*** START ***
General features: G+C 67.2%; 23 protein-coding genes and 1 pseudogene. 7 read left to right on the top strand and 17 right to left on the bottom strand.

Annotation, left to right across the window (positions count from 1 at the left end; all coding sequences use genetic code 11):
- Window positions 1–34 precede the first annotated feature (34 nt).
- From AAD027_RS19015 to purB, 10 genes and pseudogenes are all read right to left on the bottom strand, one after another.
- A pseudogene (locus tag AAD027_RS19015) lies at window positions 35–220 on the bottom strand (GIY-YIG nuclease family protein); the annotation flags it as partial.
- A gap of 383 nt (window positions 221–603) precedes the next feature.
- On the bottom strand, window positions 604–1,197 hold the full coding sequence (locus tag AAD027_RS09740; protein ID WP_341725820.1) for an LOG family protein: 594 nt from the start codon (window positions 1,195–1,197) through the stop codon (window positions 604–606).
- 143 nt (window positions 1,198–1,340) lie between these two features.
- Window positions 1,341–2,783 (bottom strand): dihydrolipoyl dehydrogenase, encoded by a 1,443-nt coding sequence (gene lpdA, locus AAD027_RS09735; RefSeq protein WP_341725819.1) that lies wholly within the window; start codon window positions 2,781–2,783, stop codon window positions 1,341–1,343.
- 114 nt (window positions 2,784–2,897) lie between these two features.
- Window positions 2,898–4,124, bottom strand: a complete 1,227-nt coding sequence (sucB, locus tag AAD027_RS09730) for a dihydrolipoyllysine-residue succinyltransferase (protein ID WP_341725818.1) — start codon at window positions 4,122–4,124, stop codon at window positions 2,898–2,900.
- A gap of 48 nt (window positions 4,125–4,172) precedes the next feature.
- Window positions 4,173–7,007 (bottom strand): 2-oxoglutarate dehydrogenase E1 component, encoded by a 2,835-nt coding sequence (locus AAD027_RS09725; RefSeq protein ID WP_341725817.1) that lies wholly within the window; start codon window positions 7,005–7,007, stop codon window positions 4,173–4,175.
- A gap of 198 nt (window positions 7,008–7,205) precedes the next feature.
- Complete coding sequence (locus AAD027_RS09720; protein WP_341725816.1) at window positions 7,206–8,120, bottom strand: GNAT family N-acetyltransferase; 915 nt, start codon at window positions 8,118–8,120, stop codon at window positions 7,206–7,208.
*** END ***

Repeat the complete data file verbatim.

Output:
General features: G+C 67.2%; 23 protein-coding genes and 1 pseudogene. 7 read left to right on the top strand and 17 right to left on the bottom strand.

Annotation, left to right across the window (positions count from 1 at the left end; all coding sequences use genetic code 11):
- Window positions 1–34 precede the first annotated feature (34 nt).
- From AAD027_RS19015 to purB, 10 genes and pseudogenes are all read right to left on the bottom strand, one after another.
- A pseudogene (locus tag AAD027_RS19015) lies at window positions 35–220 on the bottom strand (GIY-YIG nuclease family protein); the annotation flags it as partial.
- A gap of 383 nt (window positions 221–603) precedes the next feature.
- On the bottom strand, window positions 604–1,197 hold the full coding sequence (locus tag AAD027_RS09740; protein ID WP_341725820.1) for an LOG family protein: 594 nt from the start codon (window positions 1,195–1,197) through the stop codon (window positions 604–606).
- 143 nt (window positions 1,198–1,340) lie between these two features.
- Window positions 1,341–2,783 (bottom strand): dihydrolipoyl dehydrogenase, encoded by a 1,443-nt coding sequence (gene lpdA, locus AAD027_RS09735; RefSeq protein WP_341725819.1) that lies wholly within the window; start codon window positions 2,781–2,783, stop codon window positions 1,341–1,343.
- 114 nt (window positions 2,784–2,897) lie between these two features.
- Window positions 2,898–4,124, bottom strand: a complete 1,227-nt coding sequence (sucB, locus tag AAD027_RS09730) for a dihydrolipoyllysine-residue succinyltransferase (protein ID WP_341725818.1) — start codon at window positions 4,122–4,124, stop codon at window positions 2,898–2,900.
- A gap of 48 nt (window positions 4,125–4,172) precedes the next feature.
- Window positions 4,173–7,007 (bottom strand): 2-oxoglutarate dehydrogenase E1 component, encoded by a 2,835-nt coding sequence (locus AAD027_RS09725; RefSeq protein ID WP_341725817.1) that lies wholly within the window; start codon window positions 7,005–7,007, stop codon window positions 4,173–4,175.
- A gap of 198 nt (window positions 7,008–7,205) precedes the next feature.
- Complete coding sequence (locus AAD027_RS09720; protein WP_341725816.1) at window positions 7,206–8,120, bottom strand: GNAT family N-acetyltransferase; 915 nt, start codon at window positions 8,118–8,120, stop codon at window positions 7,206–7,208.